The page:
"Clearly it makes it more difficult, because of the splintered nature of these organizations," Greenfield says.

It's one reason, he continues, that "the best idea may not be to ban them but to cordon off where the permits allow them to speak or march, and keep the opposition as separated from them as necessary."

Cities are allowed to impose what are known as "time, place and manner restrictions" that are content-neutral: They can prohibit groups from, say, marching down Main Street at rush hour or from holding a loud rally at midnight. They also have some latitude for preserving the peace, allowing them to establish checkpoints and cordons for protesters and counterprotesters.

The police in Charlottesville have been roundly criticized for their handling of the weekend's violence, in which a 20-year-old Ohio man was charged in connection with the death of a woman struck by a car and scores of people were injured. Two Virginia State Police troopers were also killed when their helicopter crashed as they were monitoring the melees on the ground.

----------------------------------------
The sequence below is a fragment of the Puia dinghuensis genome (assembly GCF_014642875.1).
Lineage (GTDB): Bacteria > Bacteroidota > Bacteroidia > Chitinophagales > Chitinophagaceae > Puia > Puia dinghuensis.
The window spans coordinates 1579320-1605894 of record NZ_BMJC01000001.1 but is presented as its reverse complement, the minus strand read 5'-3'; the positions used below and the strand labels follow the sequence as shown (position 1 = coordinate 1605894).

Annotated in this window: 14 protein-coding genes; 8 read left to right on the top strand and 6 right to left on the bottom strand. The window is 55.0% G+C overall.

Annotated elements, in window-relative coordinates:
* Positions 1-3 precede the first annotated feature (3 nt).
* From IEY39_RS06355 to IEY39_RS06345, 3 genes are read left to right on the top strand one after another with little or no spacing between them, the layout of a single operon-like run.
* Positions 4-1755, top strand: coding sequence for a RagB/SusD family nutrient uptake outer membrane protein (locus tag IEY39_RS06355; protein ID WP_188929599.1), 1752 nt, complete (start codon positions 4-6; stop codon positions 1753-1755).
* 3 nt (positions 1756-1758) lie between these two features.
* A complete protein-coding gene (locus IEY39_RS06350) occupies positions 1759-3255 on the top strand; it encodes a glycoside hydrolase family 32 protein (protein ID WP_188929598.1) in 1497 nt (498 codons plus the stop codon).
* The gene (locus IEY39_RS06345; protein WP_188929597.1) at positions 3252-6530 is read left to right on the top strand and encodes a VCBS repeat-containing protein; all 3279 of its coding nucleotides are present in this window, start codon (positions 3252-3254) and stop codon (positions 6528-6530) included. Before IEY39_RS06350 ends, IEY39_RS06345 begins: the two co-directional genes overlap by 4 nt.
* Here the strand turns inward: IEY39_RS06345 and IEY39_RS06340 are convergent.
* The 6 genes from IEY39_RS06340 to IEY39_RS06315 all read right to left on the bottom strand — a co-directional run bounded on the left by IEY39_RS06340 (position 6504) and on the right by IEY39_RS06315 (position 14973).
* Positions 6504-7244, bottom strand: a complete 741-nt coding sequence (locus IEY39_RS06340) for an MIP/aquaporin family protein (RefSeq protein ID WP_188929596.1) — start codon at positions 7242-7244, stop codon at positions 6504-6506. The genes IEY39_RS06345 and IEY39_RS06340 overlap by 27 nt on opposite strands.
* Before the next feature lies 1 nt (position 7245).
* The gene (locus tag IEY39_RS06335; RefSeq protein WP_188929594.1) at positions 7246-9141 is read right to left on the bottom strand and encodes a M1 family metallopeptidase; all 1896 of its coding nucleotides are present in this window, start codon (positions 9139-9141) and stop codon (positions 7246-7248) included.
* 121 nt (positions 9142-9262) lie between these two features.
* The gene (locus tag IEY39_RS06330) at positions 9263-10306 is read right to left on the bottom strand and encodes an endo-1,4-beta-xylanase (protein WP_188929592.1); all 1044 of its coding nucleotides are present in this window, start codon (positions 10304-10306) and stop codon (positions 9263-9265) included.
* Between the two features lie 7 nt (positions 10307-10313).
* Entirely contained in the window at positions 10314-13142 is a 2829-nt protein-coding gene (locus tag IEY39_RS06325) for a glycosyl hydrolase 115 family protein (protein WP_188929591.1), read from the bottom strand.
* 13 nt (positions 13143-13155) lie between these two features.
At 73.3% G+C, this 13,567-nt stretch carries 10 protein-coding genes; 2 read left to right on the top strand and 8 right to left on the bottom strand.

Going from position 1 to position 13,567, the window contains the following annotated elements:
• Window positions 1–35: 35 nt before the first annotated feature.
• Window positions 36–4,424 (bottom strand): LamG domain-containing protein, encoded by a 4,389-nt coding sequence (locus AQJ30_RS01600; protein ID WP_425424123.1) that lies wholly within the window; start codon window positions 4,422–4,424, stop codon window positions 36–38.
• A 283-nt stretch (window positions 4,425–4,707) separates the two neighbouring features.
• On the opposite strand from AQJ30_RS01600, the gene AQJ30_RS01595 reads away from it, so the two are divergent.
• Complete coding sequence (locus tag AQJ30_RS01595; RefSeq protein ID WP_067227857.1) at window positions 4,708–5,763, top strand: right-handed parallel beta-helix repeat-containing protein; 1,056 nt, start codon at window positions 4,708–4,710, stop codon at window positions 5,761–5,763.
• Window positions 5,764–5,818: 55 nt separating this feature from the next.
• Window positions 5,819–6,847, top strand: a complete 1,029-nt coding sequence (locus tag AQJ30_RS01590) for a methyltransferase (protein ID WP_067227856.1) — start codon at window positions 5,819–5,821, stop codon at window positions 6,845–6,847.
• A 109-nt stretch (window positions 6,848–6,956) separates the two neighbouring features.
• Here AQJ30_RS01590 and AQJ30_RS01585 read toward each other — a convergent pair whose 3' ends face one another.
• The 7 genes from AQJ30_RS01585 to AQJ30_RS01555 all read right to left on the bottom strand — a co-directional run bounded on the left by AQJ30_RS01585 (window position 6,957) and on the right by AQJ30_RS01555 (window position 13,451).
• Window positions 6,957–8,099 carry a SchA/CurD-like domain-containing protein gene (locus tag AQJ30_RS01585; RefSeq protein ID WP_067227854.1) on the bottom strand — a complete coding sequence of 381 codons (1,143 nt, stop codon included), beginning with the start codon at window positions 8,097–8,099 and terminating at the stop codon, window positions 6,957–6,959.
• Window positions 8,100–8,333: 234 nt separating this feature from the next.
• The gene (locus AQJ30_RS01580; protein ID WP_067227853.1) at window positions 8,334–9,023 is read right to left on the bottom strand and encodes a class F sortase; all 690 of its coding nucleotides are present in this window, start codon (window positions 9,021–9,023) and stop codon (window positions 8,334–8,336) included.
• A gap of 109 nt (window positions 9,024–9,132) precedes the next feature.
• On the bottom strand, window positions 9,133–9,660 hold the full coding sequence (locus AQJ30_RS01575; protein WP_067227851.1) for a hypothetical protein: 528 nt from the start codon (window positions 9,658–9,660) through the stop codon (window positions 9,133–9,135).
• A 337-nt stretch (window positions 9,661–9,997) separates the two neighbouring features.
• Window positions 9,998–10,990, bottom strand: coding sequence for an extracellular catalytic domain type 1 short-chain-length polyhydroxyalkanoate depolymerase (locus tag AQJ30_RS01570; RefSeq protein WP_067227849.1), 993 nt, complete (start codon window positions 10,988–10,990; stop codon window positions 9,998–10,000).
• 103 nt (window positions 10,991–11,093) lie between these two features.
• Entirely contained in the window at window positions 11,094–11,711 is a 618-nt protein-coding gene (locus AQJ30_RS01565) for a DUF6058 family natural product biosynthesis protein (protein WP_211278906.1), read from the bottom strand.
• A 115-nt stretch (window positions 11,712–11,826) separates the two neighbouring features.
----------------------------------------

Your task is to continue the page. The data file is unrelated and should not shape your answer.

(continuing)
Police Chief Al S. Thomas has said that the white nationalist groups failed to follow a plan meant to control their entry and exit to Emancipation Park, where they intended to protest the removal of a statue of Robert E. Lee. As the protest spilled over into chaos and violence, Thomas said his officers had a "very large footprint" but acknowledged that they had to change from their street uniforms into protective riot gear.

A city, faced with a large protest and the potential for violence, is allowed to protest a permit application by claiming it would be such a drain on police resources – and such an expense for the city – that it would have an impact on normal police activities and public safety. But that threshold, too, is exceptionally high, especially because cities can draw equipment and manpower from neighboring jurisdictions.

"They can provide police protection and actually have the police step in, instead of just step back as they did in Charlottesville," says Eugene Volokh, a professor at UCLA School of Law. "Police can even tell the person, 'If we see this happening, you're going to be arrested.' But they can't say, 'Because some other people who share your views have said some things that are not constitutionally protected, we're now going to suppress your speech.'"

Copyright 2017 U.S. News & World Report